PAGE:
Patricia Simon, PhD

Associate Research Scientist

Project Theme (s): Vulnerable Populations and Community, Training, Consultation and Capacity Building, Community Engaged Research, Substance Use and Mental Health

Research Description: Dr. Simon’s research aims to 1) identify of risk and protective factors for substance use and academic problems and 2) develop interventions to prevent substance use and high school dropout. Guided by an ecological framework, Dr. Simon’s work examines the differential effects of individual characteristics, as well as family, peer, school, neighborhood, policy and social/cultural contexts on substance use and academic achievement among low-income and racial/ethnic minorities. With regard to intervention development, Dr. Simon is currently developing a comprehensive academic advising curriculum that is guided by motivational interviewing.

Exploring the Link between Socioeconomic Status and Polytobacco Use: This study uses longitudinal data (waves 1-3) from of the Population Assessment of Tobacco and Health (PATH) Study, a nationally representative survey, to: 1) Replicate the associations between SES and polytobacco use latent classes observed in Connecticut; 2) Examine transitions across polytobacco use latent classes over time and SES’s contribution to changes in class membership over time; 3) Examine whether individual, family and marketing variables mediate the relationship between SES and polytobacco latent classes; and 4) Examine race/ethnicity (and other variables) as moderators of: a) the effect of SES on polytobacco and b) the intervening effects of individual, family and marketing variables on polytobacco latent classes. Identifying polytobacco use latent classes associated with SES and mediators and moderators of this relationship will allow the FDA to target distinct user groups with tailored counter-marketing messages and establish advertising bans to reduce tobacco use disparities between high and low income youth.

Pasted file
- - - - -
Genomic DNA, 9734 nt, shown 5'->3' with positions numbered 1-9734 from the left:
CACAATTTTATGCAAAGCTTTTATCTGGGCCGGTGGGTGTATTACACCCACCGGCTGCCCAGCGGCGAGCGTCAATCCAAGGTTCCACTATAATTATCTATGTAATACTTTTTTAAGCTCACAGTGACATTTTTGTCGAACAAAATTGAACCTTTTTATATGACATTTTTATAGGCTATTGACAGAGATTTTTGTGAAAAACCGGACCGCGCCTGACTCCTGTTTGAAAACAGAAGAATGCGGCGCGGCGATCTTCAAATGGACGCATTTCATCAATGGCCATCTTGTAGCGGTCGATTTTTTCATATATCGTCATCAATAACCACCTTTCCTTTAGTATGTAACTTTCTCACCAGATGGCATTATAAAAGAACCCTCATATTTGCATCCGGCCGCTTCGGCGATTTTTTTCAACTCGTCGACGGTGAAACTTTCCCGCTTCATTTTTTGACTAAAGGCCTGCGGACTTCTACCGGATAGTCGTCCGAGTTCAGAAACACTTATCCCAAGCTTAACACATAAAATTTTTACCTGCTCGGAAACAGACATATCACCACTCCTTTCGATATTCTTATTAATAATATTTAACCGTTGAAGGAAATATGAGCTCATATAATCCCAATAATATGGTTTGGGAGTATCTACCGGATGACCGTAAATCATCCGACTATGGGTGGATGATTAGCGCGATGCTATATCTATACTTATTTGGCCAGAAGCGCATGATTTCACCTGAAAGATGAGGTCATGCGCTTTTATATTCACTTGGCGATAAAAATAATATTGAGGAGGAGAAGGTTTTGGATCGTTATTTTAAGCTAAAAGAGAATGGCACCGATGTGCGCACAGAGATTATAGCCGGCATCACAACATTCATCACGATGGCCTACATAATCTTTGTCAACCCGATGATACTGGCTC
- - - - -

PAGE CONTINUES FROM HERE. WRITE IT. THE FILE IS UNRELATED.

Motivational Interviewing-based Academic Advising (MIAA) for Urban Youth: Motivational Interviewing (MI) is a client-centered counseling method that has effectively promoted positive behavior change (e.g., abstinence from substance use, weight loss and medication adherence). There has been increasing interest in adapting MI to promote academic achievement. This project aims to develop and evaluate an MI-based academic advising (MIAA) program to promote academic achievement among low income, urban high school students. We will also examine intervention effects on potential mediators of intervention effects such as academic engagement, academic competence, perceived connectedness, perceived autonomy, discipline referrals. Results will indicate whether MI is a viable intervention to promote academic achievement among low-income minority youth and point to mechanisms that may enhance intervention effects.

Michelle Abraczinskas, Doctoral Candidate, Predoctoral Fellow (2017-2018)

Robey Champine, PhD, MS, MPH, Postdoctoral Fellow (2016-2018): Dr. Champine received her PhD in Child Study and Human Development from Tufts University. Her research integrates her backgrounds in psychology, criminology, public health, and developmental science by examining how to promote positive development and prevent problematic trajectories among youth and families in challenging contexts (e.g., the juvenile justice system and lower-resource communities). More specifically, she investigates how ecological developmental assets or resources (e.g., youth development programs, community-based trauma-informed initiatives, systems of care) may operate in prevention and promotion capacities. Dr. Champine is also interested in bridging this research with intervention and prevention policies and practices. She is a former behavioral analyst for the Federal Bureau of Investigation (FBI) and Radcliffe/Rappaport Doctoral Policy Fellow at the Harvard Kennedy School. She is an active early career representative on the Communications and Policy Committee of the Society for Research in Child Development.

Angela Haeny, Doctoral Candidate, Predoctoral Fellow (2017-2018)

Sara Lichenstein, Doctoral Candidate, Predoctoral Fellow (2017-2018)

Kelly E. Moore, PhD, Postdoctoral Fellow (2016-2018): Dr. Moore received her doctorate in Clinical Psychology at George Mason University. She is a NIDA T32 postdoctoral fellow at The Consultation Center in the Department of Psychiatry at Yale School of Medicine. Dr. Moore’s research focuses on mechanisms through which individuals become involved in the criminal justice system, with an emphasis on stigma-related factors. In addition, her research centers around identifying points of intervention and disseminating evidence-based treatments in the criminal justice system. Currently, she works with Drs. Sherry McKee and Derrick Gordon to examine the intersection of addiction and illicit behavior as well as treatment of addiction in the criminal justice system.